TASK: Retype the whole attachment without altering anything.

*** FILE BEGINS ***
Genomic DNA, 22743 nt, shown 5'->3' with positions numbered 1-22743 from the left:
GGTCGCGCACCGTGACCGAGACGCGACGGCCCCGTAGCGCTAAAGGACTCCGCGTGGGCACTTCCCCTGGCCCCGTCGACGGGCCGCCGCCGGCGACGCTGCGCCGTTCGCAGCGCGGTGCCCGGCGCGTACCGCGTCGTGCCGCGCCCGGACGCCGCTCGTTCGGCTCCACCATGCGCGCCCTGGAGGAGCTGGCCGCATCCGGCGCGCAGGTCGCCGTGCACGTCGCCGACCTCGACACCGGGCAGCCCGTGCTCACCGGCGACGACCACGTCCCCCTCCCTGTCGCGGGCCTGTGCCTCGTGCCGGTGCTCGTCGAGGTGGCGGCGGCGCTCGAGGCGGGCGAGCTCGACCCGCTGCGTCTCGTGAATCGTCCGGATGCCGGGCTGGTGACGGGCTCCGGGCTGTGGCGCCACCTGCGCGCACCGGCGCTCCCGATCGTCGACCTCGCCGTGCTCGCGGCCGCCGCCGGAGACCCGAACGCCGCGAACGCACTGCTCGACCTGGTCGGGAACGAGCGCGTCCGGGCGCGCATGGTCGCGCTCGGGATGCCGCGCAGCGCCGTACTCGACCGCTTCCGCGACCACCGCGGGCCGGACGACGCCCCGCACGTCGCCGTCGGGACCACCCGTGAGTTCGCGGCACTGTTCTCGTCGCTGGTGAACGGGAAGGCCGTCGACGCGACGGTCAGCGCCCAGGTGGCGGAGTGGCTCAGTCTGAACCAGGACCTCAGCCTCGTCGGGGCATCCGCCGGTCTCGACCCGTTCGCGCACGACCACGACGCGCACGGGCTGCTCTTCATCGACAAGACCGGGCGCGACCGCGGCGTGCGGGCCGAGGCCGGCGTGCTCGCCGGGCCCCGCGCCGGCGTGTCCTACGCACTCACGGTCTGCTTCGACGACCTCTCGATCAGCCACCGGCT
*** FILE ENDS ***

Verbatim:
Genomic DNA, 22743 nt, shown 5'->3' with positions numbered 1-22743 from the left:
GGTCGCGCACCGTGACCGAGACGCGACGGCCCCGTAGCGCTAAAGGACTCCGCGTGGGCACTTCCCCTGGCCCCGTCGACGGGCCGCCGCCGGCGACGCTGCGCCGTTCGCAGCGCGGTGCCCGGCGCGTACCGCGTCGTGCCGCGCCCGGACGCCGCTCGTTCGGCTCCACCATGCGCGCCCTGGAGGAGCTGGCCGCATCCGGCGCGCAGGTCGCCGTGCACGTCGCCGACCTCGACACCGGGCAGCCCGTGCTCACCGGCGACGACCACGTCCCCCTCCCTGTCGCGGGCCTGTGCCTCGTGCCGGTGCTCGTCGAGGTGGCGGCGGCGCTCGAGGCGGGCGAGCTCGACCCGCTGCGTCTCGTGAATCGTCCGGATGCCGGGCTGGTGACGGGCTCCGGGCTGTGGCGCCACCTGCGCGCACCGGCGCTCCCGATCGTCGACCTCGCCGTGCTCGCGGCCGCCGCCGGAGACCCGAACGCCGCGAACGCACTGCTCGACCTGGTCGGGAACGAGCGCGTCCGGGCGCGCATGGTCGCGCTCGGGATGCCGCGCAGCGCCGTACTCGACCGCTTCCGCGACCACCGCGGGCCGGACGACGCCCCGCACGTCGCCGTCGGGACCACCCGTGAGTTCGCGGCACTGTTCTCGTCGCTGGTGAACGGGAAGGCCGTCGACGCGACGGTCAGCGCCCAGGTGGCGGAGTGGCTCAGTCTGAACCAGGACCTCAGCCTCGTCGGGGCATCCGCCGGTCTCGACCCGTTCGCGCACGACCACGACGCGCACGGGCTGCTCTTCATCGACAAGACCGGGCGCGACCGCGGCGTGCGGGCCGAGGCCGGCGTGCTCGCCGGGCCCCGCGCCGGCGTGTCCTACGCACTCACGGTCTGCTTCGACGACCTCTCGATCAGCCACCGGCT